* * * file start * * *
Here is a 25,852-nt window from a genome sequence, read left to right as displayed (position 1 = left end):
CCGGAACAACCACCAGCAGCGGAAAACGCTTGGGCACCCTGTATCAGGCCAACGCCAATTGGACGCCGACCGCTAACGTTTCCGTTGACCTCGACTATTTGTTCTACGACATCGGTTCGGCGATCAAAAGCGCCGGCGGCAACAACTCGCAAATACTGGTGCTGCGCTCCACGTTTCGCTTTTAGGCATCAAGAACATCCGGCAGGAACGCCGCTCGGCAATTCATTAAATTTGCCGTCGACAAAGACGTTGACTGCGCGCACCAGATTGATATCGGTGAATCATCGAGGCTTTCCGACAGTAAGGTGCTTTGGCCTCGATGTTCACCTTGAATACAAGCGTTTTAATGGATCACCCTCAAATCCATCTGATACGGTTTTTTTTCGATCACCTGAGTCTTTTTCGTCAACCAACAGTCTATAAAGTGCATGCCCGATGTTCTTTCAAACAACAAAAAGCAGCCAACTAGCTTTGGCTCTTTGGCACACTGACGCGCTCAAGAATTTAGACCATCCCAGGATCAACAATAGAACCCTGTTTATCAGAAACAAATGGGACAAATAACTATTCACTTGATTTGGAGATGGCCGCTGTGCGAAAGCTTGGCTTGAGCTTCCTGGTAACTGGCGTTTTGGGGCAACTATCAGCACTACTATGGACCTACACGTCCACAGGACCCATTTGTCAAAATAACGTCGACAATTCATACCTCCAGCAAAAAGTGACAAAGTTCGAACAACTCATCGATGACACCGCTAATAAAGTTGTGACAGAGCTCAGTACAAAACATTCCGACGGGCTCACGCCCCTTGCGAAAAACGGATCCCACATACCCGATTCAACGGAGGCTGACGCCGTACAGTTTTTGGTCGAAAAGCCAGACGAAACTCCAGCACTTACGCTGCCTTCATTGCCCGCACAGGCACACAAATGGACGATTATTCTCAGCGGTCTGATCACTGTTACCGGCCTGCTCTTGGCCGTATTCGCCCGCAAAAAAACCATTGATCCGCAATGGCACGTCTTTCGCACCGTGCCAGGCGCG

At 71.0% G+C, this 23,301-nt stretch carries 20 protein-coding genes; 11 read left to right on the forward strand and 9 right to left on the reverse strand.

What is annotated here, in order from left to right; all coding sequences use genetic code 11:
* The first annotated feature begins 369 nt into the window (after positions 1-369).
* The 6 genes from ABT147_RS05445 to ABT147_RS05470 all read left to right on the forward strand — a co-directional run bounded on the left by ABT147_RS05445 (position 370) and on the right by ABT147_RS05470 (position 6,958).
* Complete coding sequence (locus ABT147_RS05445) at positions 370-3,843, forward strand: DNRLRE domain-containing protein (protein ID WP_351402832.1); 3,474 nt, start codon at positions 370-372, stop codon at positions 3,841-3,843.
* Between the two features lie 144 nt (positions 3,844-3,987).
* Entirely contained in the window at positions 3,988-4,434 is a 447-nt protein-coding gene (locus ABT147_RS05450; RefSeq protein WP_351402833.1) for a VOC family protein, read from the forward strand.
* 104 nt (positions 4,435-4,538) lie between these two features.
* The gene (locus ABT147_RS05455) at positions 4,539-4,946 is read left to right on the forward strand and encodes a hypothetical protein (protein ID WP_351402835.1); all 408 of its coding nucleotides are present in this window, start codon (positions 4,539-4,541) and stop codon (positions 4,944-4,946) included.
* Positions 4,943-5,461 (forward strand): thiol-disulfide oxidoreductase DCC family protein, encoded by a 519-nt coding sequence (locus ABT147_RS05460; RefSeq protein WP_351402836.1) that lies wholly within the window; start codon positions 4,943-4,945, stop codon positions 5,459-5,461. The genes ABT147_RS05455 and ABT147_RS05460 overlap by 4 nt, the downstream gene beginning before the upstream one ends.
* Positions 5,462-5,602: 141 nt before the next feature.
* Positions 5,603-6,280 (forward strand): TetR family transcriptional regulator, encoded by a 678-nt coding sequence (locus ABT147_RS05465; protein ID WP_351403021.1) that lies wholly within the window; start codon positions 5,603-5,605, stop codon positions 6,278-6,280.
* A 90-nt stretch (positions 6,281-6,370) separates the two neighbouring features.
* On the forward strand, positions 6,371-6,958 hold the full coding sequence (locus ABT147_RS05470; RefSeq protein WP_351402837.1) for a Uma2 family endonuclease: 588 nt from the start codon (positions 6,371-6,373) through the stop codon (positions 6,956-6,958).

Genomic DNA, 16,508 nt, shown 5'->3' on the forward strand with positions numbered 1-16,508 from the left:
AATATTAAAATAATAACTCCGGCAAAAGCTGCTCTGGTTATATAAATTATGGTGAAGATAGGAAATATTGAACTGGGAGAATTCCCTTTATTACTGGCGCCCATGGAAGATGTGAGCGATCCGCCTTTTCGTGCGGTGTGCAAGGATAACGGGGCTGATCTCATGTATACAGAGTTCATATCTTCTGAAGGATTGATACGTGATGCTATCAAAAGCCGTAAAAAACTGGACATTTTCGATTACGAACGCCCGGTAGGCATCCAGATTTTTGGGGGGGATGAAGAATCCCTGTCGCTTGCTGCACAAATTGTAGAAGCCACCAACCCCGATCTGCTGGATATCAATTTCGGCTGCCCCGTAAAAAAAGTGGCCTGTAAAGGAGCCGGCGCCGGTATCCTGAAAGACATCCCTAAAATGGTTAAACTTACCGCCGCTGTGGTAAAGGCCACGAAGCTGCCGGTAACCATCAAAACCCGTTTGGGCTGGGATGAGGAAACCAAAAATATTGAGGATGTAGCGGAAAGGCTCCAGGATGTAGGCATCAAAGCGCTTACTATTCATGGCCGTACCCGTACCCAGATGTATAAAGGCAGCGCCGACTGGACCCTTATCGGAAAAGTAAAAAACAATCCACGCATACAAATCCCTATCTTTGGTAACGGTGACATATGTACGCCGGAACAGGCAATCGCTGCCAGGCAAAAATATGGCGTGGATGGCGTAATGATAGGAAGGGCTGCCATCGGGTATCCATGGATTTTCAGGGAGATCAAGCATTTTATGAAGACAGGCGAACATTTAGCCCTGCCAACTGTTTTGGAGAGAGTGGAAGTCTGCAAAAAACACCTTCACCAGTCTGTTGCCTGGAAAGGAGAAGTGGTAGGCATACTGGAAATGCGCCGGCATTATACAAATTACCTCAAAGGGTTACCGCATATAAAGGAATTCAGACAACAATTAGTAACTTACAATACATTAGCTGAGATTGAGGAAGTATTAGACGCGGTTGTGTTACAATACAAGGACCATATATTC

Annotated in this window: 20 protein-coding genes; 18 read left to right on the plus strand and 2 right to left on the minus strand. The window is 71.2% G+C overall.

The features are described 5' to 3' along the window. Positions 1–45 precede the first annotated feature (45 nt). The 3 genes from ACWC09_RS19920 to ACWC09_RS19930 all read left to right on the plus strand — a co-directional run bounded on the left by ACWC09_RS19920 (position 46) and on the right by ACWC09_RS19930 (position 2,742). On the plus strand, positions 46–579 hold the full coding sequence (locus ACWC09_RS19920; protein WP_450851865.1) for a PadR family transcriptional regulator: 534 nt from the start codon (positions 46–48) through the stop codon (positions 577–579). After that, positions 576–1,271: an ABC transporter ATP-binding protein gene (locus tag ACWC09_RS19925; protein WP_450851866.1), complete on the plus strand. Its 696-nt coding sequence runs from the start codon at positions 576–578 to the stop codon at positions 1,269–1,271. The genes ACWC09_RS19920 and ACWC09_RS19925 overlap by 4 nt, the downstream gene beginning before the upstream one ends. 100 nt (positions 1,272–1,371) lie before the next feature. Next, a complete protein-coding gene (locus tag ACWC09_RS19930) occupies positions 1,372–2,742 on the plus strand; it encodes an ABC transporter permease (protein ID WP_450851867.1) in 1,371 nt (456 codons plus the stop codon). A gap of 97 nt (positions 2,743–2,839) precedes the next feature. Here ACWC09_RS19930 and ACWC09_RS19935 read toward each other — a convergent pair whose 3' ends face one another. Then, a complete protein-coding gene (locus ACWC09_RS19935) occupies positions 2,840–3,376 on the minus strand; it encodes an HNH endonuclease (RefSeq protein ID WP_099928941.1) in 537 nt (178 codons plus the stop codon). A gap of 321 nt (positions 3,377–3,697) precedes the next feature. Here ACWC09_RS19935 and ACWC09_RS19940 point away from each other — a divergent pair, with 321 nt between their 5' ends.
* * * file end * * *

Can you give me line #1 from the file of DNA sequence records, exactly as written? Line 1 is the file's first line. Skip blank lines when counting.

Here is a 25,852-nt window from a genome sequence, read left to right as displayed (position 1 = left end):